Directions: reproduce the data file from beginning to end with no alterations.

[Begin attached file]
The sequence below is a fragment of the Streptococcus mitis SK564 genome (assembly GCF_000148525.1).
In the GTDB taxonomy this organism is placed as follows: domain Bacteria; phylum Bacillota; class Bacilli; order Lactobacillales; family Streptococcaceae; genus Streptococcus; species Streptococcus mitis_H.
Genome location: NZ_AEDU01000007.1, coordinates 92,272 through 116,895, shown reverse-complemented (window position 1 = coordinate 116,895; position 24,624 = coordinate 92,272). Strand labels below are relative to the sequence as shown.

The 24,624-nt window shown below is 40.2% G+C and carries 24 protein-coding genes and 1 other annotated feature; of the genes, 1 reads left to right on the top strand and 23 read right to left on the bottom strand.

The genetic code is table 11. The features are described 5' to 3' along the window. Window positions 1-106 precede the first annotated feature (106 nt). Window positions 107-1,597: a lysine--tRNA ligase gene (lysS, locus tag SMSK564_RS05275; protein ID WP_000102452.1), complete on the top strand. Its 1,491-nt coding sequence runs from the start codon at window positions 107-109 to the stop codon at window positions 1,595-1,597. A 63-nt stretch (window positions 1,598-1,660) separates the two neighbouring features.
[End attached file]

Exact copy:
The sequence below is a fragment of the Streptococcus mitis SK564 genome (assembly GCF_000148525.1).
In the GTDB taxonomy this organism is placed as follows: domain Bacteria; phylum Bacillota; class Bacilli; order Lactobacillales; family Streptococcaceae; genus Streptococcus; species Streptococcus mitis_H.
Genome location: NZ_AEDU01000007.1, coordinates 92,272 through 116,895, shown reverse-complemented (window position 1 = coordinate 116,895; position 24,624 = coordinate 92,272). Strand labels below are relative to the sequence as shown.

The 24,624-nt window shown below is 40.2% G+C and carries 24 protein-coding genes and 1 other annotated feature; of the genes, 1 reads left to right on the top strand and 23 read right to left on the bottom strand.

The genetic code is table 11. The features are described 5' to 3' along the window. Window positions 1-106 precede the first annotated feature (106 nt). Window positions 107-1,597: a lysine--tRNA ligase gene (lysS, locus tag SMSK564_RS05275; protein ID WP_000102452.1), complete on the top strand. Its 1,491-nt coding sequence runs from the start codon at window positions 107-109 to the stop codon at window positions 1,595-1,597. A 63-nt stretch (window positions 1,598-1,660) separates the two neighbouring features.